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Background: Entomological surveillance for malaria is inherently resource-intensive and produces crude population-level measures of vector exposure which are insensitive in low-transmission settings. Antibodies against Anopheles salivary proteins measured at the individual-level may serve as proxy biomarkers for vector exposure and malaria transmission, but their relationship is yet to be quantified. Methods: A systematic review of studies measuring antibodies against Anopheles salivary antigens (PROSPERO: CRD42020185449). Multilevel modelling (to account for multiple study-specific observations (level-one), nested within study (level-two), and study nested within country (level-three)) estimated associations between seroprevalence with Anopheles human biting rate (HBR) and malaria transmission measures. Results: From 3981 studies identified in literature searches, 42 studies across 16 countries were included contributing 393 study-specific observations of anti-Anopheles salivary antibodies determined in 42,764 samples. A positive association between HBR (log transformed) and seroprevalence was found; overall a 2-fold (100% relative) increase in HBR was associated with a 23% increase in odds of seropositivity (OR: 1.23, 95%CI: 1.10-1.37, p<0.001). The association between HBR and Anopheles salivary antibodies was strongest with concordant, rather than discordant Anopheles species. Seroprevalence was also significantly positively associated with established epidemiological measures of malaria transmission: entomological inoculation rate, Plasmodium spp. prevalence, and malarial endemicity class. Conclusions: Anopheles salivary antibody biomarkers can serve as a proxy measure for HBR and malaria transmission, and could monitor malaria receptivity of a population to sustain malaria transmission. Validation of Anopheles species-specific biomarkers are important given the global heterogeneity in the distribution of Anopheles species. Salivary biomarkers have the potential to transform surveillance by replacing impractical, inaccurate entomological investigations, especially in areas progressing towards malaria elimination. Funding: Australian National Health and Medical Research Council, Wellcome Trust.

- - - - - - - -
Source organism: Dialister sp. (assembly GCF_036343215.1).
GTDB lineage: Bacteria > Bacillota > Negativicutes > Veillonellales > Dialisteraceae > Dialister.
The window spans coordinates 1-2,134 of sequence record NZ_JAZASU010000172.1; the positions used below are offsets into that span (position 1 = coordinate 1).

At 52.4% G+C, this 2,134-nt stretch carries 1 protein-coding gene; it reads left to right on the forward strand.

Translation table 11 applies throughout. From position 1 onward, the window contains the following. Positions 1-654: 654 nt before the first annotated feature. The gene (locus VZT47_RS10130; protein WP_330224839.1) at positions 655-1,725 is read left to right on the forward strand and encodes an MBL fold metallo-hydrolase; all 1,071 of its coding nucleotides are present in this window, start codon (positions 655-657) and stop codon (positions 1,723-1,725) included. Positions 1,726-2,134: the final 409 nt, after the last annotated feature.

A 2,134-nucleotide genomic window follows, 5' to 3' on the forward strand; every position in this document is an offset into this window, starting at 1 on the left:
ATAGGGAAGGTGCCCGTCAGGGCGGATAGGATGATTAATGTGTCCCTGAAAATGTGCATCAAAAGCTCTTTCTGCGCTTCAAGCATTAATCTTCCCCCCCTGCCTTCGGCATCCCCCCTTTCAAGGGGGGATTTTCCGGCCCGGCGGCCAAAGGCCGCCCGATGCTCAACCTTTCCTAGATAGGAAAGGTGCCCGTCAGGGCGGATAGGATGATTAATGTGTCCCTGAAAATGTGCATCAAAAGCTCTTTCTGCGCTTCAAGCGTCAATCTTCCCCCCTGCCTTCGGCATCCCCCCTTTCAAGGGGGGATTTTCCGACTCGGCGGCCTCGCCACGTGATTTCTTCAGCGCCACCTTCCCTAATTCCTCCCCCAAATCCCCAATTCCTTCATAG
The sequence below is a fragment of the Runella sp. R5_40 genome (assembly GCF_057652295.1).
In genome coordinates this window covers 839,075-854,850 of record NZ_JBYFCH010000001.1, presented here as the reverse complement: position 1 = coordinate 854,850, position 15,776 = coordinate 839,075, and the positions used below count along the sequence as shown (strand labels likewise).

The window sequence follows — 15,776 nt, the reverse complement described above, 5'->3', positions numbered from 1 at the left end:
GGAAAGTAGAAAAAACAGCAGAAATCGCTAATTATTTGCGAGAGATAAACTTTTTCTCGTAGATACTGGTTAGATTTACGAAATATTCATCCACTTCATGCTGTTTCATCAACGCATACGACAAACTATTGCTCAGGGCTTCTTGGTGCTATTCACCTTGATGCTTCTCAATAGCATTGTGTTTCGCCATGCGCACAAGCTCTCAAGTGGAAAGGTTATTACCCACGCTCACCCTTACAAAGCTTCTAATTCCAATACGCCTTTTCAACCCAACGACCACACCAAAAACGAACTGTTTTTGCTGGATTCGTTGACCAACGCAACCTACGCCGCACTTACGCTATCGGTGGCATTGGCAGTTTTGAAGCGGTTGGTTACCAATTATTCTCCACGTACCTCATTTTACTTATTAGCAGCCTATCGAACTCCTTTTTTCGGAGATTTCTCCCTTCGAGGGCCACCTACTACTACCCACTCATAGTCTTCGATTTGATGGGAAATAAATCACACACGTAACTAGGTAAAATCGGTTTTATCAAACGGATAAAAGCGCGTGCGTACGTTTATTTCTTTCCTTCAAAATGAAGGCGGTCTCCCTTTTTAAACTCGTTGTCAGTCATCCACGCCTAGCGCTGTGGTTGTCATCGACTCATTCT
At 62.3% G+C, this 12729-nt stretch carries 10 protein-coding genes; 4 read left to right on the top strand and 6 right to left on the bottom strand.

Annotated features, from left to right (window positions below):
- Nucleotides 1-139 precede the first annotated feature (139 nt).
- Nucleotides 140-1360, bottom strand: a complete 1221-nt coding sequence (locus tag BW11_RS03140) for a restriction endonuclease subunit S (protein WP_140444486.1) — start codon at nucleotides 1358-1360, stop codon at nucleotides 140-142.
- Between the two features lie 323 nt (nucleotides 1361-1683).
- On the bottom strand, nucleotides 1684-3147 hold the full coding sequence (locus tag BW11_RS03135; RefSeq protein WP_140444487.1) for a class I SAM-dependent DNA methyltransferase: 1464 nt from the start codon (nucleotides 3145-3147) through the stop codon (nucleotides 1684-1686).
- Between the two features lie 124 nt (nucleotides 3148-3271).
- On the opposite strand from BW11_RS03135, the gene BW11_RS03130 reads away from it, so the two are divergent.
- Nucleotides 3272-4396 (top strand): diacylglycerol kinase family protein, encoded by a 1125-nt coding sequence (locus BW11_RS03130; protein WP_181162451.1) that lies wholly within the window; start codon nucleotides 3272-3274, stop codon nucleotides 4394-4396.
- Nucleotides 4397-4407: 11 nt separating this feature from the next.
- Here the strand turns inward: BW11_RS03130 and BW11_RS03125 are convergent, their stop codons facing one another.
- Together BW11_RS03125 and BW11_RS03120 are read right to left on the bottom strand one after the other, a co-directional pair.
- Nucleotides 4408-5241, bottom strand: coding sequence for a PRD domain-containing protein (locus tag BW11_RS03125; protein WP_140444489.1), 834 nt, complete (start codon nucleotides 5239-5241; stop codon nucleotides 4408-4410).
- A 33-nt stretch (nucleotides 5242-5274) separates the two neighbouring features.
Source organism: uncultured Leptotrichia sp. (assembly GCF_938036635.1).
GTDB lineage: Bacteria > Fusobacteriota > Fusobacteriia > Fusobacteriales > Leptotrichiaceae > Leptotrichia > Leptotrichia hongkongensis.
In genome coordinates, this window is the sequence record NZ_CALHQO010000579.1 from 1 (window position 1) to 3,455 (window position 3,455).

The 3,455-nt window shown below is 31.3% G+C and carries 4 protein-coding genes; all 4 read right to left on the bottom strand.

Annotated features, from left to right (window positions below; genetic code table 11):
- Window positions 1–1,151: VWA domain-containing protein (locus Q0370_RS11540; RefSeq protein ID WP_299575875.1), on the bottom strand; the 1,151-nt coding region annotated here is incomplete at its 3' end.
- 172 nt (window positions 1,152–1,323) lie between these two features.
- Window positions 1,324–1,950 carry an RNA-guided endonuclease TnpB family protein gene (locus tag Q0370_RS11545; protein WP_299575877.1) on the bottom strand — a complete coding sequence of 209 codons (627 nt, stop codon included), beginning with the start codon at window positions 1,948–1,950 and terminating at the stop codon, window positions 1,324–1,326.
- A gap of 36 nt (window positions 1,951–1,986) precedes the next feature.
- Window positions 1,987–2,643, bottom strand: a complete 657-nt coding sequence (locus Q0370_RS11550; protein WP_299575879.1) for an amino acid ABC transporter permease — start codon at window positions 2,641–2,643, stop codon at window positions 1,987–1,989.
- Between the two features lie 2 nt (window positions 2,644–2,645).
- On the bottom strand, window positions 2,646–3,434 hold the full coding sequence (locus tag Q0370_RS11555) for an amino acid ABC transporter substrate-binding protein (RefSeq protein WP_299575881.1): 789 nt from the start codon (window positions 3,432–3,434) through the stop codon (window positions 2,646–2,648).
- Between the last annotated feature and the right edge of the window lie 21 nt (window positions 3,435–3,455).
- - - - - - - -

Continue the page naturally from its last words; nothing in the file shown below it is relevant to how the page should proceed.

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p. falciparum , epidemiology, global health